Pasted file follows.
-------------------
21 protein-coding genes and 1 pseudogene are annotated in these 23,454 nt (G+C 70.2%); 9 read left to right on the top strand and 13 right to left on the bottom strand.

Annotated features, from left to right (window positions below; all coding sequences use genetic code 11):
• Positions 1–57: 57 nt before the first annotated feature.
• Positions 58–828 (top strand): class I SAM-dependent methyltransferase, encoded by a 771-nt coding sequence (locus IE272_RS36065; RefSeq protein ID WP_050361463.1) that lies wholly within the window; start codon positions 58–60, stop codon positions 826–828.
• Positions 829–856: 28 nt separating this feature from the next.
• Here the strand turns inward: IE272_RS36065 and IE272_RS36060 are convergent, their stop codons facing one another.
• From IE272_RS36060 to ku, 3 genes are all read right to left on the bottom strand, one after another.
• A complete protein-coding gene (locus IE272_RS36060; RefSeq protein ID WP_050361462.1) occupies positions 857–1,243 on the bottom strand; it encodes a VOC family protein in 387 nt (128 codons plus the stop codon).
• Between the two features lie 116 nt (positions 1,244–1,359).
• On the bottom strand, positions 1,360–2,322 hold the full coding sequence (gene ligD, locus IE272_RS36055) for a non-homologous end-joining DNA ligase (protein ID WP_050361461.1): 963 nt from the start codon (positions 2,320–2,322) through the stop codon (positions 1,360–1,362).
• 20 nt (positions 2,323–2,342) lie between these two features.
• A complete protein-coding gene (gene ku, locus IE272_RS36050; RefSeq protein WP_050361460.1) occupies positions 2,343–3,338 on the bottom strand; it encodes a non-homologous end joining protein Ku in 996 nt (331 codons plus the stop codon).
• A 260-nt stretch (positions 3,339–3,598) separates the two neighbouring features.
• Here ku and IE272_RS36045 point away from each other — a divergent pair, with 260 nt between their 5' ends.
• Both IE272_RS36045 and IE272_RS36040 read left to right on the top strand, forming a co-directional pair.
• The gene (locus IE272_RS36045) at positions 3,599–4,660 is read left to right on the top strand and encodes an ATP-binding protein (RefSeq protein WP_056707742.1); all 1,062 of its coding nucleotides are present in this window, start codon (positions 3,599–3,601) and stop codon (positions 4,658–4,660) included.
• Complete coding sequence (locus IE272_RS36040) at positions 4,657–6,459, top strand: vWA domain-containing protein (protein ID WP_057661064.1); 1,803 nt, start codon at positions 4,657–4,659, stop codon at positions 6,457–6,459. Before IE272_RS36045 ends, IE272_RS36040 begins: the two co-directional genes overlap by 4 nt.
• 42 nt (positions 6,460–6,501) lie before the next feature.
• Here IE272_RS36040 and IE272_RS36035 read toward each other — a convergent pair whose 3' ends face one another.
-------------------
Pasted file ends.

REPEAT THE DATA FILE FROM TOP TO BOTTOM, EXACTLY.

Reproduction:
21 protein-coding genes and 1 pseudogene are annotated in these 23,454 nt (G+C 70.2%); 9 read left to right on the top strand and 13 right to left on the bottom strand.

Annotated features, from left to right (window positions below; all coding sequences use genetic code 11):
• Positions 1–57: 57 nt before the first annotated feature.
• Positions 58–828 (top strand): class I SAM-dependent methyltransferase, encoded by a 771-nt coding sequence (locus IE272_RS36065; RefSeq protein ID WP_050361463.1) that lies wholly within the window; start codon positions 58–60, stop codon positions 826–828.
• Positions 829–856: 28 nt separating this feature from the next.
• Here the strand turns inward: IE272_RS36065 and IE272_RS36060 are convergent, their stop codons facing one another.
• From IE272_RS36060 to ku, 3 genes are all read right to left on the bottom strand, one after another.
• A complete protein-coding gene (locus IE272_RS36060; RefSeq protein ID WP_050361462.1) occupies positions 857–1,243 on the bottom strand; it encodes a VOC family protein in 387 nt (128 codons plus the stop codon).
• Between the two features lie 116 nt (positions 1,244–1,359).
• On the bottom strand, positions 1,360–2,322 hold the full coding sequence (gene ligD, locus IE272_RS36055) for a non-homologous end-joining DNA ligase (protein ID WP_050361461.1): 963 nt from the start codon (positions 2,320–2,322) through the stop codon (positions 1,360–1,362).
• 20 nt (positions 2,323–2,342) lie between these two features.
• A complete protein-coding gene (gene ku, locus IE272_RS36050; RefSeq protein WP_050361460.1) occupies positions 2,343–3,338 on the bottom strand; it encodes a non-homologous end joining protein Ku in 996 nt (331 codons plus the stop codon).
• A 260-nt stretch (positions 3,339–3,598) separates the two neighbouring features.
• Here ku and IE272_RS36045 point away from each other — a divergent pair, with 260 nt between their 5' ends.
• Both IE272_RS36045 and IE272_RS36040 read left to right on the top strand, forming a co-directional pair.
• The gene (locus IE272_RS36045) at positions 3,599–4,660 is read left to right on the top strand and encodes an ATP-binding protein (RefSeq protein WP_056707742.1); all 1,062 of its coding nucleotides are present in this window, start codon (positions 3,599–3,601) and stop codon (positions 4,658–4,660) included.
• Complete coding sequence (locus IE272_RS36040) at positions 4,657–6,459, top strand: vWA domain-containing protein (protein ID WP_057661064.1); 1,803 nt, start codon at positions 4,657–4,659, stop codon at positions 6,457–6,459. Before IE272_RS36045 ends, IE272_RS36040 begins: the two co-directional genes overlap by 4 nt.
• 42 nt (positions 6,460–6,501) lie before the next feature.
• Here IE272_RS36040 and IE272_RS36035 read toward each other — a convergent pair whose 3' ends face one another.